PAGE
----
i-Tree Hydro can simulate how tree and other vegetation cover effects runoff for watershed areas, such as all land upstream from and feeding into a river mouth, and non-watershed areas, such as all land within the city boundary. Synonyms of watershed area that may be more familiar: drainage basin; catchment basin; river basin.
To help determine which type your project is, consider if you're interested in:
- A project that is assessing the entire area which feeds water and nutrients/pollutants into a river at a specific point (its mouth or elsewhere along its course).
This would be a watershed area project.
For example: assessing how changes in land cover would affect water quality and quantity for the Delaware River Basin, an area defined by a watershed.
- A project that is assessing the water quantity and quality contribution of most parking lots, parcels of land, or political boundaries, and is probably looking at an area which does not feed all of its water into one specific point, nor does it capture the entirety of water that is feeding any of the outlets its associated with.
This project would be a non-watershed area.
For example: assessing how changes in land cover would affect water quality and quantity for the City of Philadelphia, an area not defined by a watershed.
The two examples are certainly related, especially as the city is within the watershed. The two projects may even have overlapping results (changes to the city cause changes to the watershed and potentially vice versa). The driving factor to determine what type of area is right for your project is primarily management focus and scale: Is the project intended to inform management of the city, or of the entire watershed?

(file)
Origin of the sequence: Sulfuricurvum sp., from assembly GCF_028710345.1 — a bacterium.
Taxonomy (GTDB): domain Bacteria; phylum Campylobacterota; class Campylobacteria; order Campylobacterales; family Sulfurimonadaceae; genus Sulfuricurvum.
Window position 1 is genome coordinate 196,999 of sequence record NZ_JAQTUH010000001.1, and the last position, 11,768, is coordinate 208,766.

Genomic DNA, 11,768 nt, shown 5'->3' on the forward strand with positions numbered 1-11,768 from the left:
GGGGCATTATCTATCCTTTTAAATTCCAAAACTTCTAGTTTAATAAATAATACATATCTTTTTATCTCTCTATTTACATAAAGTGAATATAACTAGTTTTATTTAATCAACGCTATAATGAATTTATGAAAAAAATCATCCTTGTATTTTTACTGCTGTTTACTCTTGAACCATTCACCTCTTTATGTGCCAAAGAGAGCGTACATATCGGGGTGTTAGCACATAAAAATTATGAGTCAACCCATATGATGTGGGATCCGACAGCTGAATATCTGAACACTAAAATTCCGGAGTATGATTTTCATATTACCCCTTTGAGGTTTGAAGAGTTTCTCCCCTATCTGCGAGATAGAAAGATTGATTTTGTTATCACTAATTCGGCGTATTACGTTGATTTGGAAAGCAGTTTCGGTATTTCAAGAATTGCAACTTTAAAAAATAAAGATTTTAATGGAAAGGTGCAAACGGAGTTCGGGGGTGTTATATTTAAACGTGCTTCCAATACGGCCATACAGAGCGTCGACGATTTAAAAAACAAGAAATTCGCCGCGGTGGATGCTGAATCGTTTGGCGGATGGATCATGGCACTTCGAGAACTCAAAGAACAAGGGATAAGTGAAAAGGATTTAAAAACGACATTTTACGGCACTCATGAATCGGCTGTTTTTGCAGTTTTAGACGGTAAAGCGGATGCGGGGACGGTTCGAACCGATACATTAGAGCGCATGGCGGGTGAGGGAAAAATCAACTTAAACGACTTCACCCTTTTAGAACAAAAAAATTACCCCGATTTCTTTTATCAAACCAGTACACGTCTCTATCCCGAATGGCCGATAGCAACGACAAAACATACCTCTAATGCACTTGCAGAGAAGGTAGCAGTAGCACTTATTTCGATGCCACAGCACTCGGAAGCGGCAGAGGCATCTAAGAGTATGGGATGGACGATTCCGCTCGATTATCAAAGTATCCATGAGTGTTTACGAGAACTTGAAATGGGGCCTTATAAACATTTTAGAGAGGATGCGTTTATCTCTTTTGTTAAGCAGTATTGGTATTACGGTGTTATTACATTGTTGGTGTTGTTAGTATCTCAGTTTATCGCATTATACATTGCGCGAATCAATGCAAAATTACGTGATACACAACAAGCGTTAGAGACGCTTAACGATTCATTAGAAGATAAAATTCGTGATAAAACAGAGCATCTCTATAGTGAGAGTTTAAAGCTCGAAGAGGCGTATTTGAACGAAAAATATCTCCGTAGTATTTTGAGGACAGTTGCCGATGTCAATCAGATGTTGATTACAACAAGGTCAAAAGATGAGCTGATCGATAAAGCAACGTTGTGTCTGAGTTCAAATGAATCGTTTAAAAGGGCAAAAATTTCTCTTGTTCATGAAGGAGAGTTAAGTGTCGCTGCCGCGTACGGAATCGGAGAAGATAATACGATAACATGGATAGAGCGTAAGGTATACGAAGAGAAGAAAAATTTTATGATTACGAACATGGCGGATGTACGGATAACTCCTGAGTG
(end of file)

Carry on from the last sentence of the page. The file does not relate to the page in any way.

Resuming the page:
What difference does simulation type make?
The main consideration about modeling a non-watershed is you won't be able to auto-calibrate the model or identify exactly where predicted flow will occur, because your project area is not associated with a specific, single drainage point. Auto-calibration finds the soil & hydrology parameters which best fit predicted streamflow to user-provided observed streamflow at a watershed's discharge point. Because there's no single discharge point for streamflow observations in non-watersheds, we can't auto-calibrate. In i-Tree Hydro Step 3 you'll see the suggested default parameter set. These parameters can provide a useful standard for comparison between land cover scenarios, although they are not as accurate and localized as a parameter set auto-calibrated to a study area. You can adjust the default set based on local knowledge so that your simulation is more specific to your site.
Section for FAQs regarding i-Tree Hydro
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